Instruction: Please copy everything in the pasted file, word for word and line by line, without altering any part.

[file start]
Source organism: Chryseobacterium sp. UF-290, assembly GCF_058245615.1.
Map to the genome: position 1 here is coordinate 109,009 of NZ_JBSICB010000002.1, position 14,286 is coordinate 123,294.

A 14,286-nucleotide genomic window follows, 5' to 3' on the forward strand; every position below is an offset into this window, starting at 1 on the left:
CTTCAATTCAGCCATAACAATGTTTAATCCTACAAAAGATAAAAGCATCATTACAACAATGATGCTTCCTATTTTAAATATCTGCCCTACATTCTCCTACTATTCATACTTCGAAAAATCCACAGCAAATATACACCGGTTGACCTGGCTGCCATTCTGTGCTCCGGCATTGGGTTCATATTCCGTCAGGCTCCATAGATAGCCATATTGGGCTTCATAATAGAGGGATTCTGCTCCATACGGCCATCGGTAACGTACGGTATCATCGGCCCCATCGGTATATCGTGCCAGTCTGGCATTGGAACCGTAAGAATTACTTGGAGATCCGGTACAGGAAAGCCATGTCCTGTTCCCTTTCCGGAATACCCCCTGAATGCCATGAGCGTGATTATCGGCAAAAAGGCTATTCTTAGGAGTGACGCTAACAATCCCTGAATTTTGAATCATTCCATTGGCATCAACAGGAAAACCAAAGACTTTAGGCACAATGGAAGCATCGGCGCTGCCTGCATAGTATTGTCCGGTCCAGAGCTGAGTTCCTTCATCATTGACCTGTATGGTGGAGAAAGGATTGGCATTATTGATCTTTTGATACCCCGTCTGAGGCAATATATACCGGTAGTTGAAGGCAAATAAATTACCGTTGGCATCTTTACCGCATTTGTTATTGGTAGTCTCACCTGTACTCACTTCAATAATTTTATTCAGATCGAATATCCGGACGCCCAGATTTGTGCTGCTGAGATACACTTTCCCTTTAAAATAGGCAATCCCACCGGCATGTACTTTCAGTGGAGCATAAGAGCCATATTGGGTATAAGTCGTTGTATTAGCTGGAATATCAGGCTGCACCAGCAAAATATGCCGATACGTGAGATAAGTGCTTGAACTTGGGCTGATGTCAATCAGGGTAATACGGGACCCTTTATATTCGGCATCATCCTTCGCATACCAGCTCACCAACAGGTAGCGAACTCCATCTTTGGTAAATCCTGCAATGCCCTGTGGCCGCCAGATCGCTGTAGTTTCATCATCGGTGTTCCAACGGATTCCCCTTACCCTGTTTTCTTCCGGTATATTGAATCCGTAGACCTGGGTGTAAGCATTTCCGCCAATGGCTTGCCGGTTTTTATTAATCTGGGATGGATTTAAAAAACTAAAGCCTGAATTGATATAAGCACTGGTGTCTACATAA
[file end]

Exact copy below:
Source organism: Chryseobacterium sp. UF-290, assembly GCF_058245615.1.
Map to the genome: position 1 here is coordinate 109,009 of NZ_JBSICB010000002.1, position 14,286 is coordinate 123,294.

A 14,286-nucleotide genomic window follows, 5' to 3' on the forward strand; every position below is an offset into this window, starting at 1 on the left:
CTTCAATTCAGCCATAACAATGTTTAATCCTACAAAAGATAAAAGCATCATTACAACAATGATGCTTCCTATTTTAAATATCTGCCCTACATTCTCCTACTATTCATACTTCGAAAAATCCACAGCAAATATACACCGGTTGACCTGGCTGCCATTCTGTGCTCCGGCATTGGGTTCATATTCCGTCAGGCTCCATAGATAGCCATATTGGGCTTCATAATAGAGGGATTCTGCTCCATACGGCCATCGGTAACGTACGGTATCATCGGCCCCATCGGTATATCGTGCCAGTCTGGCATTGGAACCGTAAGAATTACTTGGAGATCCGGTACAGGAAAGCCATGTCCTGTTCCCTTTCCGGAATACCCCCTGAATGCCATGAGCGTGATTATCGGCAAAAAGGCTATTCTTAGGAGTGACGCTAACAATCCCTGAATTTTGAATCATTCCATTGGCATCAACAGGAAAACCAAAGACTTTAGGCACAATGGAAGCATCGGCGCTGCCTGCATAGTATTGTCCGGTCCAGAGCTGAGTTCCTTCATCATTGACCTGTATGGTGGAGAAAGGATTGGCATTATTGATCTTTTGATACCCCGTCTGAGGCAATATATACCGGTAGTTGAAGGCAAATAAATTACCGTTGGCATCTTTACCGCATTTGTTATTGGTAGTCTCACCTGTACTCACTTCAATAATTTTATTCAGATCGAATATCCGGACGCCCAGATTTGTGCTGCTGAGATACACTTTCCCTTTAAAATAGGCAATCCCACCGGCATGTACTTTCAGTGGAGCATAAGAGCCATATTGGGTATAAGTCGTTGTATTAGCTGGAATATCAGGCTGCACCAGCAAAATATGCCGATACGTGAGATAAGTGCTTGAACTTGGGCTGATGTCAATCAGGGTAATACGGGACCCTTTATATTCGGCATCATCCTTCGCATACCAGCTCACCAACAGGTAGCGAACTCCATCTTTGGTAAATCCTGCAATGCCCTGTGGCCGCCAGATCGCTGTAGTTTCATCATCGGTGTTCCAACGGATTCCCCTTACCCTGTTTTCTTCCGGTATATTGAATCCGTAGACCTGGGTGTAAGCATTTCCGCCAATGGCTTGCCGGTTTTTATTAATCTGGGATGGATTTAAAAAACTAAAGCCTGAATTGATATAAGCACTGGTGTCTACATAA